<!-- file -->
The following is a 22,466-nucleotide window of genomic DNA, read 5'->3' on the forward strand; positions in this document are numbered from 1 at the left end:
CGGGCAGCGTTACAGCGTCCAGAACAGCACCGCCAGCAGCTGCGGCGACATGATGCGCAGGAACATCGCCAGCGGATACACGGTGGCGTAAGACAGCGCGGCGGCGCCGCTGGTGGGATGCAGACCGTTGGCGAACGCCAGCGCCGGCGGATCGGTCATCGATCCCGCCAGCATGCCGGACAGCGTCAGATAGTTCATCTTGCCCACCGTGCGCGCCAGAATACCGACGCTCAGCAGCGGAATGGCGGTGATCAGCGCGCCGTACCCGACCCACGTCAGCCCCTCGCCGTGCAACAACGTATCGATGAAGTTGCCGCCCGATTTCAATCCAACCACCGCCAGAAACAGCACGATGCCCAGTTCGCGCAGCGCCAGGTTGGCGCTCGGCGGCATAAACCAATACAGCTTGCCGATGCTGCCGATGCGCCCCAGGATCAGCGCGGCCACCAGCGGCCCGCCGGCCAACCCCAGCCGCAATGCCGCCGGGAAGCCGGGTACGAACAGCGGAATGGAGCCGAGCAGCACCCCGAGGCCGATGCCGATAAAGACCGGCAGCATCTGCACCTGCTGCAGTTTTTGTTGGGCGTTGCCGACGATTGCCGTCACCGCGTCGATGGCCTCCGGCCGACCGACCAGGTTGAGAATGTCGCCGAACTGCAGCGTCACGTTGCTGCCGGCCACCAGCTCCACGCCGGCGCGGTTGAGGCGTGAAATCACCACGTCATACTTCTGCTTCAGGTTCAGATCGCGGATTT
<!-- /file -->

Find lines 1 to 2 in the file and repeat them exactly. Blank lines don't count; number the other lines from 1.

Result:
The following is a 22,466-nucleotide window of genomic DNA, read 5'->3' on the forward strand; positions in this document are numbered from 1 at the left end:
CGGGCAGCGTTACAGCGTCCAGAACAGCACCGCCAGCAGCTGCGGCGACATGATGCGCAGGAACATCGCCAGCGGATACACGGTGGCGTAAGACAGCGCGGCGGCGCCGCTGGTGGGATGCAGACCGTTGGCGAACGCCAGCGCCGGCGGATCGGTCATCGATCCCGCCAGCATGCCGGACAGCGTCAGATAGTTCATCTTGCCCACCGTGCGCGCCAGAATACCGACGCTCAGCAGCGGAATGGCGGTGATCAGCGCGCCGTACCCGACCCACGTCAGCCCCTCGCCGTGCAACAACGTATCGATGAAGTTGCCGCCCGATTTCAATCCAACCACCGCCAGAAACAGCACGATGCCCAGTTCGCGCAGCGCCAGGTTGGCGCTCGGCGGCATAAACCAATACAGCTTGCCGATGCTGCCGATGCGCCCCAGGATCAGCGCGGCCACCAGCGGCCCGCCGGCCAACCCCAGCCGCAATGCCGCCGGGAAGCCGGGTACGAACAGCGGAATGGAGCCGAGCAGCACCCCGAGGCCGATGCCGATAAAGACCGGCAGCATCTGCACCTGCTGCAGTTTTTGTTGGGCGTTGCCGACGATTGCCGTCACCGCGTCGATGGCCTCCGGCCGACCGACCAGGTTGAGAATGTCGCCGAACTGCAGCGTCACGTTGCTGCCGGCCACCAGCTCCACGCCGGCGCGGTTGAGGCGTGAAATCACCACGTCATACTTCTGCTTCAGGTTCAGATCGCGGATTT